Behind the scenes: It’s 1991 and Jeffrey is working on assignment for Travel Holiday in Moscow. Preeminent writer, Orville Schell, has written an in-depth piece about the renaissance of the Russian Orthodox church, and Jeffrey has been hired to photograph the story.
It’s a mind-numbingly cold January day when Jeffrey walks through Red Square with his interpreter, Alexi. People all around are dressed in heavy wool coats and classic fur caps. Jeffrey wears his American version of warmth—expedition weight Patagonia gear—but he still cannot feel his fingers or toes.
Once he enters St. Basil’s Cathedral though, Moscow’s iconic nine-domed masterpiece, and he’s lead through a series of dim, narrow chambers, he is instantly warmed by what he sees transpiring behind closed doors. A small group of artists is painstakingly restoring the frescoes and woodwork of this magnificent16th century structure.
Jeffrey and his interpreter see a dark-haired woman perched high atop scaffolding, restoring the face of an angel on one of the domed ceilings. When the woman sees the two, she immediately stops what she’s doing and looks down from above.
Jeffrey simply smiles and says in his best Russian, “ZDRAST-vwee-tye” (hello). “KAK VAS za-VOOT” (what is your name)? “Menya zavut Jeffrey” (my name is Jeffrey).
She can tell by his clothing that he’s not Russian. A broad smile crosses her face when he continues with every Russian phrase he has learned. Even though his grammar is nowhere near perfect, his accent is strikingly authentic, and in a matter of minutes he has endeared himself to the artists around him.
In no time they are all laughing and showing him into other back rooms, speaking to him in Russian as if he should understand every Cyrillic word. Jeffrey doesn’t need to comprehend a thing; their pride in what they are doing says everything.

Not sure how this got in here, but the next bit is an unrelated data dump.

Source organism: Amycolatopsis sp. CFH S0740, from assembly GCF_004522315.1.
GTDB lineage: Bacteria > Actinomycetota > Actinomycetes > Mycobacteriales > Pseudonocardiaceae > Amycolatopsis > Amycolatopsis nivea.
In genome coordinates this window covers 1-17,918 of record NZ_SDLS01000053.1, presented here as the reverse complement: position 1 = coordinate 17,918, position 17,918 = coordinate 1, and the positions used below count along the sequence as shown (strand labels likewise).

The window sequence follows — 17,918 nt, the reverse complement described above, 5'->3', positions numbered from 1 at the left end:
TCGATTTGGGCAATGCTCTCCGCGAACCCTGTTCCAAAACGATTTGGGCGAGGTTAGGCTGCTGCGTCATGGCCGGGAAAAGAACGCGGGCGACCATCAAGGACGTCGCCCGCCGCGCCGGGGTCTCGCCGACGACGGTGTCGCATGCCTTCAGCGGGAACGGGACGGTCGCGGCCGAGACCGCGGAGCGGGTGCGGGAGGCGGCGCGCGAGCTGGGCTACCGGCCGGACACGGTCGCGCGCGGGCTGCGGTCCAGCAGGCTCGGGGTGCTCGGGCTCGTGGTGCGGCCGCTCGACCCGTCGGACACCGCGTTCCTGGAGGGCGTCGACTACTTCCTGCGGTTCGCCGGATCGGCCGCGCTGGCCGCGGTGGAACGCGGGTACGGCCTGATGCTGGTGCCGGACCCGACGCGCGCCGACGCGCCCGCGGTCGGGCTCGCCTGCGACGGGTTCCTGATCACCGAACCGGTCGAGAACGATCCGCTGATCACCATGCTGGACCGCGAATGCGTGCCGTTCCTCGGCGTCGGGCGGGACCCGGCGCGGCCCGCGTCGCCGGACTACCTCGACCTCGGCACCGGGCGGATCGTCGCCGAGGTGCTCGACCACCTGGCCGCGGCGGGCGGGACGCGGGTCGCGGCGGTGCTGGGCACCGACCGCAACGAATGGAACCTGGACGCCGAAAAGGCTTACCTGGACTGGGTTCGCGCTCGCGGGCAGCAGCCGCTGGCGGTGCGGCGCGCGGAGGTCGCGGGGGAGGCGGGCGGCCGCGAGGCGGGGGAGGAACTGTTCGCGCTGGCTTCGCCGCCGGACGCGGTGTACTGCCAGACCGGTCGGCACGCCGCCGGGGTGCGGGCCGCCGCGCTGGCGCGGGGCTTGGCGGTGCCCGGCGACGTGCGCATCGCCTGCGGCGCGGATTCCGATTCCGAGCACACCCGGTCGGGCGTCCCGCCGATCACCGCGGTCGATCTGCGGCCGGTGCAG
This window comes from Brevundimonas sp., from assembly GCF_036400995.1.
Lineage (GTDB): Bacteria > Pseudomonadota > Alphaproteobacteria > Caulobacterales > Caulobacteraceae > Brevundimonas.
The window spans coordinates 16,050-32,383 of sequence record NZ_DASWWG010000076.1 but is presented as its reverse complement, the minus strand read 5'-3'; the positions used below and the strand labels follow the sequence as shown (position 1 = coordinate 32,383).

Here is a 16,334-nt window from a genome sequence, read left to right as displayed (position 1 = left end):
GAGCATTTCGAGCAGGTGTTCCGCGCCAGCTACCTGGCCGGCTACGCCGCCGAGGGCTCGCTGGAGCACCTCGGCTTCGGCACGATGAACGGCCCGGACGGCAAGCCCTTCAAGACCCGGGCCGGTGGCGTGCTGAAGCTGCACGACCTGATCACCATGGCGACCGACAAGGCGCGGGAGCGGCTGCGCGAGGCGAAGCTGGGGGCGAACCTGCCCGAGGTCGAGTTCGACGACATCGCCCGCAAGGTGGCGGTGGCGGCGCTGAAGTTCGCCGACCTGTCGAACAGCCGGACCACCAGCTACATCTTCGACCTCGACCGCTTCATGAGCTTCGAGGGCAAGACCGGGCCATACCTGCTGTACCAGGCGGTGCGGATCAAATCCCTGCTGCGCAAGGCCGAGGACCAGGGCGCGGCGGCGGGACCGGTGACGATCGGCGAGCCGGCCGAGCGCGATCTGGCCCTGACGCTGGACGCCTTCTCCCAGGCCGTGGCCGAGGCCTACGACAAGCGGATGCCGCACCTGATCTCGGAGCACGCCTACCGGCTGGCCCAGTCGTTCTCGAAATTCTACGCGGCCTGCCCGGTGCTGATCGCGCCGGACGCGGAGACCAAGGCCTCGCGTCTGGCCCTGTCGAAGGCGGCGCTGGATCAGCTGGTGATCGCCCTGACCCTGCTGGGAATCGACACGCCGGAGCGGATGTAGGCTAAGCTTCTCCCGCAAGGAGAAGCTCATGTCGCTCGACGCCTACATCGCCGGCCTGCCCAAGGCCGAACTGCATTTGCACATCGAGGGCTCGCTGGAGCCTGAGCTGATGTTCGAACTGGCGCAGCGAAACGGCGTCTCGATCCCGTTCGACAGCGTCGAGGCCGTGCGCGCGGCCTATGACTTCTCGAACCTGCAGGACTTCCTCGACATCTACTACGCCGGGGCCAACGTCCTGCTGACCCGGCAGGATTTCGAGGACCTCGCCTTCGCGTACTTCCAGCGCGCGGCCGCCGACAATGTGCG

It is a new era in Russia. Under Mikhail Gorbachev’s leadership and policy of Glasnost (openness and freer discussion of issues), the Russian Orthodox Church is slowly coming back to life.
Prior to Gorbachev, the Soviet regime was committed to the complete annihilation of religion. Based on the ideology of Marxism-Leninism, atheism was the official doctrine of the Soviet Union and it became a high priority for all Soviet leaders in the Communist Party.
Not only did the state destroy churches, mosques and temples, but it ridiculed, harassed and executed religious leaders, flooded the schools and media with atheistic propaganda, and promoted ‘scientific atheism’ as the truth that society should accept. And just like all private property, any Church-owned property that wasn’t destroyed, was confiscated and put into public use.
When Jeffrey arrives in Moscow, he senses the delicate dance of the new political and social freedoms unfolding around him. Russians are clearly embracing change, but they’re also cautiously optimistic, knowing things could change again quickly during this turbulent political time.
During this assignment, Jeffrey photographs nearly a dozen churches—previously confiscated religious buildings that have been returned to the church–some still surrounded by barbed wire, some with gilded onion domes shimmering in all their glory, and some even holding elaborate services once again.
As Jeffrey climbs up the rickety scaffolding inside St. Basil’s Cathedral to photograph the artist painstakingly restoring the frescoed ceiling, he knows he’s about to create an image that perfectly symbolizes the renaissance of the Russian Orthodox Church. One person at a time, one brush stroke at a time.
Eleven months later, after the fall of the Soviet Union, the government of Russia begins to openly embrace the Russian Orthodox Church, and the number of the faithful rises once again in Russia.
The photograph above was created with a Nikon F4 camera, a Nikon 24mm lens, SB-16 flash, and Fuji Velvia film.
To view a few more of Jeffrey’s photographs of Russian Orthodox Churches, click on this link: See More Churches